76. A Touch of Zen (1971, King)
77. Himiko (1974, Shinoda)
78. Black God, White Devil (1964, Rocha)
79. Pastoral: To Die in the Country (1974, Terayama)
80. This Transient Life (1970, Jissoji)
81. Across 110th Street (1972, Shear)
82. Eureka (2000, Aoyama)
83. Ganja & Hess (1973, Gunn)
84. Songs from the Second Floor (2000, Andersson)
85. L'intrus (2004, Denis)
86. Platform (2000, Zhangke)
87. Drop Dead Gorgeous (1999, Jann)
88. Variety (1983, Gordon)
89. Goyokin (1969, Gosha)
90. Samurai Assassin (1965, Okamoto)
91. Patlabor 2 (1993, Oshii)
92. Take Out (2004, Baker / Tsou)
93. In a Year with 13 Moons (1978, Fassbinder)
94. The Wages of Fear (1953, Clouzot)
95. Diabolique (1955, Clouzot)
96. The Mother and the Whore (1973, Eustache)
97. The Amazonian Angel (1992, Klonaris / Thomadaki)
98. Until the End of the World (1991, Wenders)
99. Perfect Days (2023, Wenders)
100. Mandala (1971, Jissoji)
101. Ordet (1955, Dreyer)
102. Face to Face (1976, Bergman) - I had to make an exception for this, which stands head and shoulders above as the single best film I've seen all year. Cinema at its most powerful and harrowing. I genuinely felt indecent watching Liv Ullman go to the horrible places she went--I can't recall anything else in recent memory that provoked anything close to resembling the reaction this one got out of me. I can only attribute its lack of regard as among Bergman's best due to its relative obscurity--it is quite difficult to find--but I cannot emphasize enough how incredible it is. Please seek it out, and just as you would with Scenes from a Marriage/Fanny & Alexander, the extended TV cut is the only way to go, especially since it's still only in the ballpark of three hours.
103. tokyo.sora (2002, Ishikawa)
104. Fanny and Alexander (1982, Bergman)
105. World on a Wire (1973, Fassbinder)
106. Devi (1960, S. Ray)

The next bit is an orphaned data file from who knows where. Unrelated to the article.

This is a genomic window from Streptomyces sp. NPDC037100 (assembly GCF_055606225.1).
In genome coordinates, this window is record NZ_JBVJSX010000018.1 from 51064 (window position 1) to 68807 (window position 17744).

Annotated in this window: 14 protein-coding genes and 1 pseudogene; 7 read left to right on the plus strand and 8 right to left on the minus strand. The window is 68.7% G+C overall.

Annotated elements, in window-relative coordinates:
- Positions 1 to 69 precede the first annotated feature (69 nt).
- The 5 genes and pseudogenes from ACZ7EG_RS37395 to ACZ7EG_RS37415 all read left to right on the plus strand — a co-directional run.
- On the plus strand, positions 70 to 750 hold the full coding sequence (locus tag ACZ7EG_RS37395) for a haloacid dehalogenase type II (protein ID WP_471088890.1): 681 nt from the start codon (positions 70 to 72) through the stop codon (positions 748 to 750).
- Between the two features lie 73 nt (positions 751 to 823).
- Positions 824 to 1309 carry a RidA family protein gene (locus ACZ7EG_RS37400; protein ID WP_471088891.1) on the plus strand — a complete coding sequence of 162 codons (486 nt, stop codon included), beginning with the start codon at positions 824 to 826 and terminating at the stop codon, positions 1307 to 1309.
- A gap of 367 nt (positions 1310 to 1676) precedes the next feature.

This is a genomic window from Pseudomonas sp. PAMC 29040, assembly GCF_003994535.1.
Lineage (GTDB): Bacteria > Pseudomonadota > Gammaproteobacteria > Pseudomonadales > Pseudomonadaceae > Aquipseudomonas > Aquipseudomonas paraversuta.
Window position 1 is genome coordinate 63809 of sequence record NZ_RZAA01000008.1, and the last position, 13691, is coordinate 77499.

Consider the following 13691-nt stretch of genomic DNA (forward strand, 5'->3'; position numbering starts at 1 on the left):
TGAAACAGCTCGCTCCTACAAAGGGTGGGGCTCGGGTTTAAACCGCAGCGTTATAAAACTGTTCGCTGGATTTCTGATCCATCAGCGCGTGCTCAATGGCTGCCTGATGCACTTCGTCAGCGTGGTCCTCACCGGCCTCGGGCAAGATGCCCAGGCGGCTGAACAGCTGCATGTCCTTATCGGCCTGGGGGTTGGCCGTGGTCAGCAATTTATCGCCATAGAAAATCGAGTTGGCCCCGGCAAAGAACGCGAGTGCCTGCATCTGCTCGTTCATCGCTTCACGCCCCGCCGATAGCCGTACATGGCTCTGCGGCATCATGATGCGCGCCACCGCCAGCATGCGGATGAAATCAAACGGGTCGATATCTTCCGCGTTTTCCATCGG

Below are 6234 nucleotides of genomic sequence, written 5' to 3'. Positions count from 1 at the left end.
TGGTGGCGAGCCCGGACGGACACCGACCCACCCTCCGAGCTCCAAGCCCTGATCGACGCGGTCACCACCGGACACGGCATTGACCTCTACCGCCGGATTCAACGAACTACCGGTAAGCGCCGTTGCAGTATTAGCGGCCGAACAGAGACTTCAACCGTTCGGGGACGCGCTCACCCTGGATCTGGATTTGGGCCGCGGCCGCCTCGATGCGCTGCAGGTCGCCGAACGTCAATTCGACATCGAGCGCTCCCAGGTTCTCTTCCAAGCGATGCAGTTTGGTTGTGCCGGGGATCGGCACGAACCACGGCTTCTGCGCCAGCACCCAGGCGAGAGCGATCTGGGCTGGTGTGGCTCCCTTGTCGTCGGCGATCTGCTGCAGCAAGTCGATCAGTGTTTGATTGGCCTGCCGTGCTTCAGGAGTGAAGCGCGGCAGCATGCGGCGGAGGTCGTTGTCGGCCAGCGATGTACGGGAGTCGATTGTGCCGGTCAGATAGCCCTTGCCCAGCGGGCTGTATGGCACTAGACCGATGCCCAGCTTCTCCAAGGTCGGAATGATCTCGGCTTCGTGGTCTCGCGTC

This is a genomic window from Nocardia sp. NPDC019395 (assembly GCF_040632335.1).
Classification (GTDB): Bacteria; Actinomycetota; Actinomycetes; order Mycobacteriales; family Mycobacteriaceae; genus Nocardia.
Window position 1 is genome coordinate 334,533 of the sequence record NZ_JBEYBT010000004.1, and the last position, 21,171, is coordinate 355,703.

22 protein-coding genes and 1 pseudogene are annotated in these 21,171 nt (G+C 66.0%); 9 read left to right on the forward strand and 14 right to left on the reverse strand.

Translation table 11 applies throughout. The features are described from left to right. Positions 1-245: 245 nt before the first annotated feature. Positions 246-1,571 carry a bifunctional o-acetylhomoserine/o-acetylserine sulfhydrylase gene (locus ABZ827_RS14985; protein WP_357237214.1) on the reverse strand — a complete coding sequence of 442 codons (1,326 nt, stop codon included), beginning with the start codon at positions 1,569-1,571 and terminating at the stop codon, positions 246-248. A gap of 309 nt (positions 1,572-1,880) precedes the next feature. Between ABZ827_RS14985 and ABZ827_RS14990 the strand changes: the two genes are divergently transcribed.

107. Su-ki-da (2006, Ishikawa)
108. Soleil Ô (1970, Hondo)
109. Night and the City (1950, Dassin)
110. The Girls (1968, Zetterling)
111. Taipei Story (1985, Yang)
112. Places in Cities (1998, Schanelec)
113. Petite maman (2021, Sciamma)
114. La vérité (1960, Clouzot)
115. La prisonnière (1968, Clouzot)
116. The Days Between (2001, Speth)
117. Z (1969, Costa-Gavras)
118. The Sun in a Net (1962, Uher)
119. Dragon's Return (1968, Grečner)
120. The Holy Girl (2004, Martel)
121. The Wind Will Carry Us (1999, Kiarostami)
122. Out of the Past (1947, Tourneur)
123. Nostos: The Return (1989, Piavoli)
124. A Day Off (1968, Lee)
125. Berlin Alexanderplatz (1980, Fassbinder)
126. The Weeping Meadow (2004, Angelopoulos)
127. Investigation of a Citizen Above Suspicion (1970, Petri)
128. No Home Movie (2015, Akerman)
129. Dreams (1955, Bergman)
130. Summer Interlude (1951, Bergman)
131. They Live By Night (1948, N. Ray)
132. Pickup on South Street (1953, Fuller)
133. Our Daily Bread (1970, Kaul)
134. Deep Cover (1992, Duke)
135. At the First Breath of Wind (2002, Piavoli)
136. The War is Over (1966, Resnais)
137. Devil in a Blue Dress (1995, Franklin)
138. Killers of the Flower Moon (2023, Scorsese)
139. Cleo from 5 to 7 (1962, Varda)
140. Bigger Than Life (1956, N. Ray)
141. Underworld USA (1961, Fuller)
142. My Night at Maud's (1969, Rohmer)
143. A Face in the Crowd (1957, Kazan)

As for 2023 releases, Perfect Days is my favorite so far--utterly sublime stuff, Wenders really is amazing--and Killers of the Flower Moon is not far behind. I was utterly absorbed to the point where I would've watched another hour, easily. I can't praise it enough, but I want to highlight the ending as particularly astonishing.

I also very much enjoyed Anatomy of a Fall, Kore-eda's Monster, and the new Mission Impossible, which I think is the best in the series. As a huge fan of Under the Skin/Glazer in general, I cannot wait to see The Zone of Interest.

col49 trc BIHI Tomahawk mathsman 5imian Eagle4 ryo yamada2001 and of course anyone else who feels like posting--please share your favorites of the past year, this October, all-time, whatever. I love reading these and, as always, adding to my never-ending watchlist!

Ayo, I also watched Bring Me the Head of Alfredo Garcia this year. I have a friend who is into westerns like that, and I have a soft-spot for 'unconventional' movie titles. Like 'Uncle Boonmee Who Can Recall His Past Lives'. How can you pass up watching a movie with a title like that?

Also, anyone else excited for Ridley Scott's Napoleon? Finally a film for us short kings.